Quick, quick, (one month later...) I better get this blog up about the Fry Baby affair before it's forgotten, (like that BP affair :( this past summer....)

Culinary oil, essential oil and oil oil was the topic de jour... so much fun sliding between concerns about fossil fuels, carbon footprints and the health-giving/detracting qualities of different fats, and then getting to taste a variety of nut oils (Almond, Hazelnut, Sesame, Peanut and Walnut) and cocktails flavored with essential oils. Julianne Zaleta from Herbal Alchemy Apothecary http://www.herbalalchemy.net/ brought a set of essential oils (concentrated distillations made from herbs, barks, seeds, etc. One tiny drop will distinctly flavor several ounces of vodka!) Everyone mixed and matched a vodka concoction to their tastes to take home... (I made black pepper and blood orange.) Julianne also made a delicious cocktail: Fig infused vodka mixed with pear nectar and cardamon essential oil... We were off to a good start!

Our menu featured small plates from a bevy of crude producing nations: Homemade fresh-from-the-griddle Pita with Middle-Eastern Dukkah: a 'dip' of toasted seeds, nuts and spices... tear a piece of bread, dip in olive oil, then dip in the nut mixture. Venezuelan Areapas con Queso, Russian Borscht "shots," Gulf Coast Catfish Po' boys, Canadian cheeses (Canadian oil reserves if you include the 'sands' are 2nd in the world to Saudi Arabia! O how the US must envy our sisters to the North and South!) Alaskan Salmon Mousse and an assortment of Persian deserts. As folks were chowing, Sean Naughton from Bowery Lane Bicycles http://bowerylanebicycles.com and Jeff Prant from Transportation Alternatives http://www.transalt.org lead a brief albeit intense discussion about positive ways we can impact our local environment by using less fossil fuel (hmmm, what about those crazy new bike lanes?) And then... my favorite always: we skid into storytelling. Deena gave a great rendition of the seasonally appropriate Chanukah tale- accompanied by hot from the fry pan potato latkes served with dual dollops of apple sauce and sour cream. Rodney followed with a fantastic original Koan about finding Buddha in the every day- a wild tale of Buddha's journey from fossil fuel to bicycle chain oil... I can't do justice... you have to read it yourself... it's posted at the end of this blg... Our resident poet Pat followed reading a beautiful poem by Elisabeth Bishop called Filling Station. http://poetryfoundation.org/archive/poem.html?id=182897 and BTW- Pat's poetry blog can be found at: http://notinthenewstoday.com All this pleasure was in the amazingly comfortable, gracious home of Katherine and Don and their sons, here in Bklyn. They have a fantastic open kitchen, a beautiful yard, working fire places and great music! Thanks for opening your home to Communal Table!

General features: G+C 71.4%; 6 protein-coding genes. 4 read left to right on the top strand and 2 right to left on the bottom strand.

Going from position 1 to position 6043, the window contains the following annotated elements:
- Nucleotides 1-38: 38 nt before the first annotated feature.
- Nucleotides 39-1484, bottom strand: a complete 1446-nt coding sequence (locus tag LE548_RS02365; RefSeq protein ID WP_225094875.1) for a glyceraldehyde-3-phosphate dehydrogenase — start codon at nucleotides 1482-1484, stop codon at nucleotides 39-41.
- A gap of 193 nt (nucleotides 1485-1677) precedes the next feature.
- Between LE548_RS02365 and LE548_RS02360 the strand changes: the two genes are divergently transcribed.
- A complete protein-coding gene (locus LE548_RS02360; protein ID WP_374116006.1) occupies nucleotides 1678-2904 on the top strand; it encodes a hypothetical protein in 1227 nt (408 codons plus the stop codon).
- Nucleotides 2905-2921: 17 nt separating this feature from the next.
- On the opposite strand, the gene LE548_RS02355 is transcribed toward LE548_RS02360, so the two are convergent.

We're excited to let you know in addition to our (near) monthly salon suppers- we'll be launching a once a month Sunday evening cooking salon starting at Don and Katherine's in mid-February. We've plans for a Bento making workshop- a celebration of all things pie- a dumpling fest... Deena and I'll provide the ingredients and some recipe ideas... and we can all work together making enough to enjoy some while we cook- and some to take some home. Keep posted for updates... Our first scheduled date is Feb 13th- we'll be playing with chocolate in honor of St. V... truffles and Mole and tamales too!

Diatom Buddha
by Musho Rodney Alan Greenblat
Once many long ages ago, in a time beyond all reckoning the Buddha was born in the form of an primordial sea organism called a diatom. He was single celled but lived in a massive colony of billions of other phytoplankton. He was a wise diatom, and while others of his kind swam about aimlessly, floating though their lives and becoming ocean floor sediment, the Buddha Diatom taught a path of simple awareness and joy in being a diatom. Of course, one day, the Buddha’s life as a diatom came to an end, and he became sediment buried on the ancient sea floor.
Over millions of years he was buried deeper and deeper. This was a long period of profound meditation and quiet. As even more millions of years went by he was compressed by enormous heat and pressure. Eventually he had become a thick brown flammable liquid. It was a dark existence, but as all different kinds of existences come to an end, the Buddha Crude was pumped up by men who had drilled a deep well. He splashed momentarily into the sunlight and then was put into a secure tank to be transported to a refinery. At the refinery the Buddha Crude was progressively heated and separated by distillation. After traveling through a complex system of processes he emerged at the end of a pipe as lubricating oil, and was placed in a can. The can was placed in a box in a warehouse, and eventually shipped to a distributor. The can that the Buddha Oil happened to be in was sold to a bicycle shop.
One day a young woman named Kimberly brought her bright peach pink bike with a wicker basket to the bicycle shop. The chain was squeaking and she thought it might have come out of alignment. The repair man looked carefully and said “It looks OK. Let’s try a little oil.” Unknowingly the oil that he dripped onto the chain was the Buddha. Immediately the chain stopped squeaking, and Kimberly’s bicycle rolled smoothy down the street.